Guest Post: How Do I Get My Child to Eat Healthy?
September 2, 2014
Earlier this summer, I asked you for your fitness/health/nutrition related questions for Max Muscle Owner Corry Matthews to respond to. Here’s the first one- it’s actually a few questions in one! Thanks, Corry!
Your nutrition is the
key to your child’s.
What’s the single best way to change your child’s dietary
habits – look at what you (as the parent) eat!
With school starting parents always ask “How do I get my child to eat a
healthy breakfast?” and “How do I ensure
they are eating the right stuff for lunch and/or dinner?”
Here is the same question phrased a little differently “How
do I get my children to stop eating junk”, “How do I get my kids to eat
In today’s society eating “balanced” can be really hard with
commuting, long hours and after school activities. The truth is – it starts and ends with the
parents! You are your child’s primary
role model and your children look to you for what to eat. Think about your breakfast today…did you have
one? Was it coffee? What did your children see you eat before you
tackled the day? How about you dinner
last night – did you eat all your vegetables?
Did you make sure everyone had
Setting goals as a family is key to getting everyone to eat
better! Here are a few simple tips that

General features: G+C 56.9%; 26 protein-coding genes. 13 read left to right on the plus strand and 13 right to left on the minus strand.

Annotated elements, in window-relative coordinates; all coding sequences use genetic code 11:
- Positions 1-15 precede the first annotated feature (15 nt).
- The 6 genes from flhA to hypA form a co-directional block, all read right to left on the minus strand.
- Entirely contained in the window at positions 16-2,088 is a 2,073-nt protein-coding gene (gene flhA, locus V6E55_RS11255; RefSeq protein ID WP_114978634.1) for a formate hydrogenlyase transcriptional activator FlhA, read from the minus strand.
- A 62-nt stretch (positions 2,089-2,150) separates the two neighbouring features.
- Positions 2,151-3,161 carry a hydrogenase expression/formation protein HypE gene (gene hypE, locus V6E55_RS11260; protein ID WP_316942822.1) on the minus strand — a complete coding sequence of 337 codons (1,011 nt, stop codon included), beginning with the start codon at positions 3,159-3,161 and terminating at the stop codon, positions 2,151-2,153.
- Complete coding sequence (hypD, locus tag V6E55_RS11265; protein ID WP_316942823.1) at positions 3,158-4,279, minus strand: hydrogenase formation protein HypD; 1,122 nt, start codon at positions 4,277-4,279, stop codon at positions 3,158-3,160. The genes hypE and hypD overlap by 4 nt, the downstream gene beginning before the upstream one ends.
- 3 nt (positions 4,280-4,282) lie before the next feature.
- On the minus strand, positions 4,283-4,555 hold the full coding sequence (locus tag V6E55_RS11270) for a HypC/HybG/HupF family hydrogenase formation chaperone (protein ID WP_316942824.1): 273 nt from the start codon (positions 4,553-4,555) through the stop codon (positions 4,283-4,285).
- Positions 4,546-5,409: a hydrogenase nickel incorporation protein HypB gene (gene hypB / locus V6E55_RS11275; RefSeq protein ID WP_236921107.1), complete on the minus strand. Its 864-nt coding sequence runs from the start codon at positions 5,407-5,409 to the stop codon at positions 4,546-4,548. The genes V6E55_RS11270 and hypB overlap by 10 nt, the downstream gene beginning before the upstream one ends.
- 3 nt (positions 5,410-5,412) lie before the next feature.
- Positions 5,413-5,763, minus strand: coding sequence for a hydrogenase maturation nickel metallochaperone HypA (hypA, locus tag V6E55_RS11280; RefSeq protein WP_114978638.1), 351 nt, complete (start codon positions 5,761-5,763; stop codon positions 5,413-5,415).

Eat within 30 minutes of waking up
Get at least 3 solid meals per day – start of
the day, mid-day and end of the day
Add a protein to every carbohydrate (yep, even
breakfast & snacks)
Think COLOR for every meal – what veggies or
fruits can you add into your meal?
Remember, moms and dads you have to eat it too!
Don’t drink your calories – this goes for
everyone in the family – only exception should be milk for those under 2 or
Small meal ideas:
Half a whole-wheat bagel with almond butter or
Yogurt shake made with vanilla yogurt, banana
and orange juice
Hard-boiled egg sliced with whole grain toast or
bowl of low sugar ceral
Small bran muffin (homemade or one you trust to
be wholesome) with nut or seed butter
Almond butter on cinnamon-raisin toast
Half a turkey sandwich in pita bread with sliced
tomato and sprouts
Small bowl of low-fat granola topped with half a
banana and a dollop of yogurt
Open-faced broiled low-fat cheese on whole-wheat
Breakfast food can be served anytime of the day
AND, you don’t have to serve breakfast foods at breakfast
This post is brought to you by Corry Matthews, owner of Max Muscle Sports Nutrition in Manassas and Springfield. Corry is a mother of 2, author, and certified nutrition expert with a speciality in pregnancy-related nutrition. You can reach her at: